YMMV / The Ramones

  • Broken Base:
    • End Of The Century, produced by no less than Phil Spector and presenting a somewhat Lighter and Softer Ramones.
    • Their latter-day albums with C.J. Ramone. It's more accurate to say that C.J. himself seems a bit of a Base Breaker. The same could be said for Richie Ramone.
  • Covered Up: "I Don't Want to Grow Up" was by Tom Waits from Bone Machine (it helps they've written many songs that are either "I Wanna X" or "I Don't Want X").
    • Their version of "Surfin' Bird" was this for a long time, though it's up for debate now after the Trashmen's original went memetic after an episode of Family Guy.
    • It takes a truly mighty band to do this to The Beach Boys, and the Ramones did just that with "Do You Wanna Dance."
  • Critical Dissonance: At least regarding album sales, as the band is popular with critics and has many fans but never had a studio album above #44 at the Billboard 200, and only had two certified records (Gold for both the compilation Ramones Mania and the DVD Raw).
  • Dork Age: The better part of the 80s, let's face it. They had their moments (most notably the minor classic Too Tough To Die from 1984) but fans are divided over their heavily produced pop crossovers.
  • Ear Worm: The repetitive and to-the-point lyrics and music turn most of their discography into this.
  • Ensemble Dark Horse: Marky is better remembered as the Ramones' drummer than Tommy. Also, Dee Dee.
  • Face of the Band: Joey Ramone, the voice of generations of disaffected rebels, misfits, and losers.
  • Germans Love David Hasselhoff: The band helped launch Punk Rock in Britain. (And, for that matter, everywhere else.)
  • Grandfather Clause: Despite the fact that they admitted to being highly pop influenced, they are almost never subject to the "pop-punk, not punk" mentality that dedicated punk fans hold, all because of being one of the first punk bands.
  • Growing the Beard: Sure, Ramones kickstarted punk almost by itself. But critics almost universally agree that Rocket To Russia was when the band really came into their own, and many prefer the latter album.
  • Harsher in Hindsight:
    • Their last studio album is called "¡Adios Amigos!" ("¡Goodbye, buddies!"). After such album and the consequent tour, the band disbanded, and the four founding members died of different illnesses.
    • Joey's solo song, "I Got Knocked Down (But I'll Get Up)" from his solo album Don't Worry About Me is heartbreaking under the circumstances by the time it was released, lymphoma had already taken his life.
    • The music video of "Pet Sematary" features the band at a cemetery, performing to which a tombstone is put ontop of them as they're technically buried alive. This is worse now that Joey, Johnny, and Dee Dee Ramone are gone (Tommy as well tragically, but he wasn't in the band anymore during the time the band recorded Brain Drain).
    • Too Tough To Die. The title is very tragic because, out of the four members who performed on the album, only drummer Richie Ramone is still alive.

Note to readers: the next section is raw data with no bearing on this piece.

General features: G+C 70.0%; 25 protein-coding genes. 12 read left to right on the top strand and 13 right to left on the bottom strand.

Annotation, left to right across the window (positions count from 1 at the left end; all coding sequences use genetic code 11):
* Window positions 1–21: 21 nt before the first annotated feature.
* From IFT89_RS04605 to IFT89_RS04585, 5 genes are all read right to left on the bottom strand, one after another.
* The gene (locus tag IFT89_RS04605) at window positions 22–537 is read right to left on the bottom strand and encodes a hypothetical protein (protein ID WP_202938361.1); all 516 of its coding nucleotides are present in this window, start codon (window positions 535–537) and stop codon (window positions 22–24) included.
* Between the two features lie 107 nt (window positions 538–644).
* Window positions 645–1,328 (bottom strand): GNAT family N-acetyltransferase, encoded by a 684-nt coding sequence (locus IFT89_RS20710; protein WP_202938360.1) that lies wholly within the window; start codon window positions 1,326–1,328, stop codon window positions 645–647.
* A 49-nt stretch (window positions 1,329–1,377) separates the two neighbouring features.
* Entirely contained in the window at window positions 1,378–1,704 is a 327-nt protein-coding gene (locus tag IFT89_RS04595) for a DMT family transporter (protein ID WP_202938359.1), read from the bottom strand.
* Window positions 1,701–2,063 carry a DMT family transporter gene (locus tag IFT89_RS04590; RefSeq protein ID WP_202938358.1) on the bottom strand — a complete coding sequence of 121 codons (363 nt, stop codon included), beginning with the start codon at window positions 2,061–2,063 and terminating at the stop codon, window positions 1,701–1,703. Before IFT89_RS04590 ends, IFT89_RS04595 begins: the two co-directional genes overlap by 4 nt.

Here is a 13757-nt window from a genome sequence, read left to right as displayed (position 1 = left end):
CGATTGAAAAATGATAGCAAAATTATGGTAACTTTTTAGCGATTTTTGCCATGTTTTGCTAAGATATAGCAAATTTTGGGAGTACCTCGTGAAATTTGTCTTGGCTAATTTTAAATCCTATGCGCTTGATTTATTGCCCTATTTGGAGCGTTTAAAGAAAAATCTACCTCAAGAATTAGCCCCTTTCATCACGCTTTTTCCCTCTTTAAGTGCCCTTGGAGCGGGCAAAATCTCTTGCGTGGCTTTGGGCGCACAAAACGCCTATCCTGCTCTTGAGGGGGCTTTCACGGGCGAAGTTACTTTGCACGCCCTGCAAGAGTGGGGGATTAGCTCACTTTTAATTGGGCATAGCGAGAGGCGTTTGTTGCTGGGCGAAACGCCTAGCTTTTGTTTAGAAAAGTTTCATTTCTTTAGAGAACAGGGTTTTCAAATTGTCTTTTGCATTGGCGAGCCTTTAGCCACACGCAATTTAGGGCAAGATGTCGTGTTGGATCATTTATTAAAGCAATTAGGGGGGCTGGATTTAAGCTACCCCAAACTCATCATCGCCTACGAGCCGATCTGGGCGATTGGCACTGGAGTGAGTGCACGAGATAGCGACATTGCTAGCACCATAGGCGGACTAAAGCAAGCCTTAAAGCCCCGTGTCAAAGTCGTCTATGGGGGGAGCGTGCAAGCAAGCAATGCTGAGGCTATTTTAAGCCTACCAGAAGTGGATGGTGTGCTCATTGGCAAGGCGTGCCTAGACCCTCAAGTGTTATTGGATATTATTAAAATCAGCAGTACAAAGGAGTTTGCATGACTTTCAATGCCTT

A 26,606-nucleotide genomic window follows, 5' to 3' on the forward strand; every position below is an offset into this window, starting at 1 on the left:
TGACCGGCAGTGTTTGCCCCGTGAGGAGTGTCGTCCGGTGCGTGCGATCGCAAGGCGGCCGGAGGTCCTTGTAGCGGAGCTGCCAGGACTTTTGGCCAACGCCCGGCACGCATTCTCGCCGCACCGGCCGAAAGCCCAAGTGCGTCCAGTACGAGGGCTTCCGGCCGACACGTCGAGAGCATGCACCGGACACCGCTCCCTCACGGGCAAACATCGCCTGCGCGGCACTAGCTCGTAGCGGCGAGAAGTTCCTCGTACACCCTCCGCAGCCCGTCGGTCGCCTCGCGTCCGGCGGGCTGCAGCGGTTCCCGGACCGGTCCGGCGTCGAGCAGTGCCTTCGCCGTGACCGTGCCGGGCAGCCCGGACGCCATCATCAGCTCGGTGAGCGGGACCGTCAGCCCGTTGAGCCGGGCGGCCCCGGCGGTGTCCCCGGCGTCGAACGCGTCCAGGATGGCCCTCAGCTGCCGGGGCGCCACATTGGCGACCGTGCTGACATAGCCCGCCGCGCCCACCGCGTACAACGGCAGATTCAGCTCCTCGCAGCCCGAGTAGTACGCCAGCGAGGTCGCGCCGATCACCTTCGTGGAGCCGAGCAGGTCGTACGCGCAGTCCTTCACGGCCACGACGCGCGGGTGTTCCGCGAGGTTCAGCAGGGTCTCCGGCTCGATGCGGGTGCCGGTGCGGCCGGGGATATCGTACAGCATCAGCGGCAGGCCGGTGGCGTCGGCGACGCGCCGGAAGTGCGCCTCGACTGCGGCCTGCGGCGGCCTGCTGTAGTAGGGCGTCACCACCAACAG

• In "Love Kills" from Animal Boy (a song Dee Dee wrote about his friend Sid Vicious and Sid's girlfriend Nancy Spungen), Dee Dee sang this line that practically foretold how he'd pass away years later:
    When you're hooked on heroine
    Don't you know you'll never win
  • Hilarious in Hindsight: Joey rejecting ping pong and the Viet Cong in "I'm Against It": Anyone remember Forrest Gump?
  • Narm/So Bad, It's Good: Punk rocker Dee Dee Ramone becomes rapper Dee Dee King. Hear for yourself Dee Dee's interpretation of hip hop. The one album under the Dee Dee King monicker, Standing In The Spotlight (subtle) was a critical and commercial dud.
  • Nightmare Fuel:
    • The artwork for Brain Drain. Yikes!
    • The absolutely hideous animated version of the band in the music video for "Spider-Man".
  • Seasonal Rot: The general consensus is that this happened sometime after Road To Ruin. Whether this includes End Of The Century or not is the subject of debate.
  • Seinfeld Is Unfunny: As with a lot of early punk bands, suffers from this in spades. After all manner of harder, faster styles (Hardcore Punk for instance) have made their presence known in the ensuing decades, some people may find the early Ramones albums to be a little slow, and would have trouble appreciating how absolutely blistering they would've sounded to listeners in the 70s.
  • Signature Song: "Blitzkrieg Bop" and "I Wanna Be Sedated".
  • Snark Bait: Not the band themselves by any means, rather the fact that all of their songs sounded near-identical. A common joke about the band is to say "I love all of their song."
  • Unintentional Period Piece: Rocket To Russia, due to its Cold War associations.
  • Vindicated by History: They were not very popular during their day (at least in their home country, as the punk movement was mostly underground) but are today a staple of classic rock radio.
  • The Ramones Woobies: A definitive example of it, although they can all range to Iron Woobie. The Ramones were a very influential band that suffered immense Vindicated by History and had very bad relationships with each other (Joey and Johnny especially), especially as they went on in their lives. The tragedy especially hits hard that after they broke up and only after the death of Joey did the band get recognition for their influence, which only spread when Dee Dee, Johnny, and Tommy decades later would pass away. While Marky, C.J. and Ritchie Ramone are still around, the original line up were the true forerunners of punk rock, and the brutal irony of that they put themselves as brothers when they were at each others throats makes it depressing. Even Rolling Stone noted this and pitied them.